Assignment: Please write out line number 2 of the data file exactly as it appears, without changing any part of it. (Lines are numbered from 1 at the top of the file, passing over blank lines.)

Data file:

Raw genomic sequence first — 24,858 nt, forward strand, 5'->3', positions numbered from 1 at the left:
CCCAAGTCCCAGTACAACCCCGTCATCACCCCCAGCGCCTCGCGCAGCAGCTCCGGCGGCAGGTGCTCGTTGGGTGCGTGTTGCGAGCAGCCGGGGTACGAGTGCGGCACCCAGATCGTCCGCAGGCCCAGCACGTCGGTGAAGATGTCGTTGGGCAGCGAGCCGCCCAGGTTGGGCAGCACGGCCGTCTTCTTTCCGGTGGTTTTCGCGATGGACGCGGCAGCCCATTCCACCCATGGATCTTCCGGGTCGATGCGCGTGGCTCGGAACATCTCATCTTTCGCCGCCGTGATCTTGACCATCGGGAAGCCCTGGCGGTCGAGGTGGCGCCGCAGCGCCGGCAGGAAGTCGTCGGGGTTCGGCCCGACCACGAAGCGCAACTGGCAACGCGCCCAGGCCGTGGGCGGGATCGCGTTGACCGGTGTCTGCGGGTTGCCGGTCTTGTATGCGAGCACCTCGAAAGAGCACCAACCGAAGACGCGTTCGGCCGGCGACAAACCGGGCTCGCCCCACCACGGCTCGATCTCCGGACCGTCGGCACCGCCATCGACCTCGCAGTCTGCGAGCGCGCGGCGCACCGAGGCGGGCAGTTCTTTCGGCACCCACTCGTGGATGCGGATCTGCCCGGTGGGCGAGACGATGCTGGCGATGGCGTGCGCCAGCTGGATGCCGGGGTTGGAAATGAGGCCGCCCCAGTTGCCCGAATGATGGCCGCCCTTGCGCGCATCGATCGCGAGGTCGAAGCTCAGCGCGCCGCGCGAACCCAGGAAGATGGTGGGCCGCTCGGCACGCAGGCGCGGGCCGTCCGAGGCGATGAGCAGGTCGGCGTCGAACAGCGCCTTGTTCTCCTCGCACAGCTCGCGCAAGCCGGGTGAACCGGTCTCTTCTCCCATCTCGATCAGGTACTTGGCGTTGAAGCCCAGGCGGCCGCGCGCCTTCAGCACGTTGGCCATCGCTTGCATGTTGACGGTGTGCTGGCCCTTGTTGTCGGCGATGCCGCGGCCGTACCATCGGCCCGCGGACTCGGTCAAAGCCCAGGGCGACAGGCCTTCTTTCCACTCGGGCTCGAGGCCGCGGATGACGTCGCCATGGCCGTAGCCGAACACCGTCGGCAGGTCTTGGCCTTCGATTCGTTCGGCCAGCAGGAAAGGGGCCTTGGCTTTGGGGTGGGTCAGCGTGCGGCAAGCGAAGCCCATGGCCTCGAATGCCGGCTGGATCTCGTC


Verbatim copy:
CCCAAGTCCCAGTACAACCCCGTCATCACCCCCAGCGCCTCGCGCAGCAGCTCCGGCGGCAGGTGCTCGTTGGGTGCGTGTTGCGAGCAGCCGGGGTACGAGTGCGGCACCCAGATCGTCCGCAGGCCCAGCACGTCGGTGAAGATGTCGTTGGGCAGCGAGCCGCCCAGGTTGGGCAGCACGGCCGTCTTCTTTCCGGTGGTTTTCGCGATGGACGCGGCAGCCCATTCCACCCATGGATCTTCCGGGTCGATGCGCGTGGCTCGGAACATCTCATCTTTCGCCGCCGTGATCTTGACCATCGGGAAGCCCTGGCGGTCGAGGTGGCGCCGCAGCGCCGGCAGGAAGTCGTCGGGGTTCGGCCCGACCACGAAGCGCAACTGGCAACGCGCCCAGGCCGTGGGCGGGATCGCGTTGACCGGTGTCTGCGGGTTGCCGGTCTTGTATGCGAGCACCTCGAAAGAGCACCAACCGAAGACGCGTTCGGCCGGCGACAAACCGGGCTCGCCCCACCACGGCTCGATCTCCGGACCGTCGGCACCGCCATCGACCTCGCAGTCTGCGAGCGCGCGGCGCACCGAGGCGGGCAGTTCTTTCGGCACCCACTCGTGGATGCGGATCTGCCCGGTGGGCGAGACGATGCTGGCGATGGCGTGCGCCAGCTGGATGCCGGGGTTGGAAATGAGGCCGCCCCAGTTGCCCGAATGATGGCCGCCCTTGCGCGCATCGATCGCGAGGTCGAAGCTCAGCGCGCCGCGCGAACCCAGGAAGATGGTGGGCCGCTCGGCACGCAGGCGCGGGCCGTCCGAGGCGATGAGCAGGTCGGCGTCGAACAGCGCCTTGTTCTCCTCGCACAGCTCGCGCAAGCCGGGTGAACCGGTCTCTTCTCCCATCTCGATCAGGTACTTGGCGTTGAAGCCCAGGCGGCCGCGCGCCTTCAGCACGTTGGCCATCGCTTGCATGTTGACGGTGTGCTGGCCCTTGTTGTCGGCGATGCCGCGGCCGTACCATCGGCCCGCGGACTCGGTCAAAGCCCAGGGCGACAGGCCTTCTTTCCACTCGGGCTCGAGGCCGCGGATGACGTCGCCATGGCCGTAGCCGAACACCGTCGGCAGGTCTTGGCCTTCGATTCGTTCGGCCAGCAGGAAAGGGGCCTTGGCTTTGGGGTGGGTCAGCGTGCGGCAAGCGAAGCCCATGGCCTCGAATGCCGGCTGGATCTCGTC